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B5 – Pantothenic Acid

What is Pantothenic Acid (B5)?

Pantothenic acid, a water-soluble vitamin, also known as vitamin B5, is part of the B group vitamins. It is sometimes classified as the “anti-stress vitamin”.

What does Pantothenic Acid (B5) do?

Vitamin B5-Pantothenic acid is used by the body to aid in the release of energy as well as assist in the metabolizing of fat, protein and carbohydrates. The vitamin has an important role to play in the body because it supports the adrenal glands by secreting hormones like cortisone. Those same hormones are there to assist the metabolism; they help to fight many allergies and are very beneficial in the maintenance of the nerves, muscles, and healthy skin. Not only does Pantothenic Acid play a large role in the breakdown of fats and carbohydrates for energy, it is critical to the manufacture of red blood cells, and other hormones produced in the glands. Vitamin B5 is also important in maintenance of a healthy digestive tract because it helps the body use other vitamins. And though there is no real evidence to state it, Pantothenic Acid also known as Vitamin B5, is sometimes called the anti-stress vitamin.

Where is Pantothenic Acid (B5) found?

The name of the vitamin Pantothenic Acid is derived from a Greek root word ‘pantos’ which means everywhere, due to it being available in a large selection of foods. However, much of the vitamin B5 is diminished when food is processed. The best way to maintain the amount of the vitamin in food is to use whole unprocessed grains, fresh meats, and vegetables because they possess more of the vitamin than frozen, refined, or canned foods. Though found in numerous foods, the richest sources of B5 are; corn, brewer’s yeast, kale, cauliflower, tomatoes, broccoli, legumes, avocado, lentils, organ meats such as liver and kidney, egg yolks, turkey, chicken, duck, milk, peanuts, split peas, soybeans, sunflower seeds, sweet potatoes, cereals and whole-grain breads, lobster, salmon, and wheat germ.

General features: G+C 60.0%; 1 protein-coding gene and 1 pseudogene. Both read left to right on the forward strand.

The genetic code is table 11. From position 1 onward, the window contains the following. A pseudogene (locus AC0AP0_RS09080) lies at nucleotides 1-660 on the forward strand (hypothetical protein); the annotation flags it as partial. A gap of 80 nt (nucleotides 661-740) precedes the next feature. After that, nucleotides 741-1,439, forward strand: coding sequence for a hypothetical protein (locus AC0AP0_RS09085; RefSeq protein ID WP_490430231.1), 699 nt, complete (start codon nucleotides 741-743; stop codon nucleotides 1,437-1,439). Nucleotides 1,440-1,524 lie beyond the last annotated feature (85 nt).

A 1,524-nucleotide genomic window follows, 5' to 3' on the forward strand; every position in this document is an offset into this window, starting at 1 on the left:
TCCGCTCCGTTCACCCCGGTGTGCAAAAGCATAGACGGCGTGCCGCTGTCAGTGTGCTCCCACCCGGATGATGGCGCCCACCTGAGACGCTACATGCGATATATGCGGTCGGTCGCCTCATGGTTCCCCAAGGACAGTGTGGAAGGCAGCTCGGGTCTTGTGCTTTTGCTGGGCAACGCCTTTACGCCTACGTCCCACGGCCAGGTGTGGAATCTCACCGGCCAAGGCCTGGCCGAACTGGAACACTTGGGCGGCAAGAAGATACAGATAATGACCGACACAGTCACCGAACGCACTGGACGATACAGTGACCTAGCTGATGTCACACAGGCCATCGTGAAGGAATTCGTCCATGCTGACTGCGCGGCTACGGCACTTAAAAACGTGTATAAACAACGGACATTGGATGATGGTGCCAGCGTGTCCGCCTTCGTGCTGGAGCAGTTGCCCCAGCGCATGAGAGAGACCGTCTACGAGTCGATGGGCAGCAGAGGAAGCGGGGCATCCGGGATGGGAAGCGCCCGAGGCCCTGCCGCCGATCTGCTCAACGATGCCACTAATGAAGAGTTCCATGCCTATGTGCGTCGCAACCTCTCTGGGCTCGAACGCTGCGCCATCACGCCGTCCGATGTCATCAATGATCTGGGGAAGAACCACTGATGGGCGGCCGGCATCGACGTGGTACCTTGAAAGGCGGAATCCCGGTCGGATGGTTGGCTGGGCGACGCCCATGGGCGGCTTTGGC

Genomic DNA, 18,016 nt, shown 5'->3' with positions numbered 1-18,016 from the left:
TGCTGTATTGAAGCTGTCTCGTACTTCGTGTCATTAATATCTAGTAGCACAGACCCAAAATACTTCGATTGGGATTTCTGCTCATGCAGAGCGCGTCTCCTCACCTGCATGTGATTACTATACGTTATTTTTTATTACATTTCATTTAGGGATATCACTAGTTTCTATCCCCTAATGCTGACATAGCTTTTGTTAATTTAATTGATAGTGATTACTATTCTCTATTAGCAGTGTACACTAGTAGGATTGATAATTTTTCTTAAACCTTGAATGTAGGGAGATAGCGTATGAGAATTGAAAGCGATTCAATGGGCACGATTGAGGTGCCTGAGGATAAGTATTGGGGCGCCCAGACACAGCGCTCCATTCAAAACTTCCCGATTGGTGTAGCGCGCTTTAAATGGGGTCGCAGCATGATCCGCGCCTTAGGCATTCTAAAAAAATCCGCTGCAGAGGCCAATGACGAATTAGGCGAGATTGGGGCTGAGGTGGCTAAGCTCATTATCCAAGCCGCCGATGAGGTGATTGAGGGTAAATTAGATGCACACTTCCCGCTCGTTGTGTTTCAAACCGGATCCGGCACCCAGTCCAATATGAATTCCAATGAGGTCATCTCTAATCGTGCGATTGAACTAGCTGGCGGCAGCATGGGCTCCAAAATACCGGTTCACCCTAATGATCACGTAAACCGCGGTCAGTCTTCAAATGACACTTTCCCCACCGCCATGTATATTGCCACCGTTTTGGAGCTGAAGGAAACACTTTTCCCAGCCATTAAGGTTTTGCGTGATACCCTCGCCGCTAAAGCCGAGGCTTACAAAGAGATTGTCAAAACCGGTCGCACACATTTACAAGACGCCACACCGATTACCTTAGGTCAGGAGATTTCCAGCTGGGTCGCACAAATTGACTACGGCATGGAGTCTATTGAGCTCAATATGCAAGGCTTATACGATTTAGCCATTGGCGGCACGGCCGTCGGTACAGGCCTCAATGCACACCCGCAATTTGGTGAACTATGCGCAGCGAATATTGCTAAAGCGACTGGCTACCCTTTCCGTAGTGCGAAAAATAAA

What happens when someone is vitamin B5 deficient?

Many people may not realize that they are deficient of vitamin B5 because so many other factors play a role in how they feel. If a person experiences symptoms such as frequent infection, fatigue, headaches, vomiting, abdominal pains, nausea, tingling and numbness in the feet and hands, insomnia, muscle weakness, depression, and cramps, among other things, they may be suffering from a vitamin B5 (pantothenic acid) deficiency. On the other hand and even though it does not appear to be toxic in high dosage; side effects like digestive disturbances, teeth sensitivity, water retention, and diarrhea have been recorded.

Helpful food sources, supplements and additional benefits of Pantothenic Acid (Vitamin B5)

As stated earlier, some of the foods that are rich in B5 include but is not limited to; brewer’s yeast, eggs, beef, kidney, fresh vegetables, legumes, mushrooms, liver, nuts, royal jelly, pork, saltwater fish, whole wheat and rye flour, and torula yeast. Studies suggest that the vitamin may speed wound healing and even help with symptoms of rheumatoid arthritis. Some even believe that pantothenic acid is helpful to fight wrinkles as well as graying of the hair.

A health benefit to remember is; pantothenic acid can be lost in cooking, as well as when exposed to acids like vinegar, or alkaline products like baking soda. It is also damaged greatly in canning.

Vitamin B5 may be found in B complex vitamins, multivitamins, or separately sold under the names calcium pantothenate and pantothenic acid. It is available in an array of forms including softgels, tablets, and even capsules.

 

AIs (Adequate Intakes)

Infants
0-6 months
7-12 months
Milligrams per Day
1.7
1.8
Children
1-3 years
4-8 years

2
3
Males
9-13 years
14-18 years
19-30 years
31-50 years
50-70 years
> 70 years

4
5
5
5
5
5
Females
9-13 years
14-18 years
19-30 years
31-50 years
50-70 years
> 70 years

4
5
5
5
5
5
Pregnancy
< 19 years
19-30 years
31-50 years

6
6
6
Lactation
< 19 years
19-30 years
31-50 years

7
7
7

Source: USDA Dietary Reference Intakes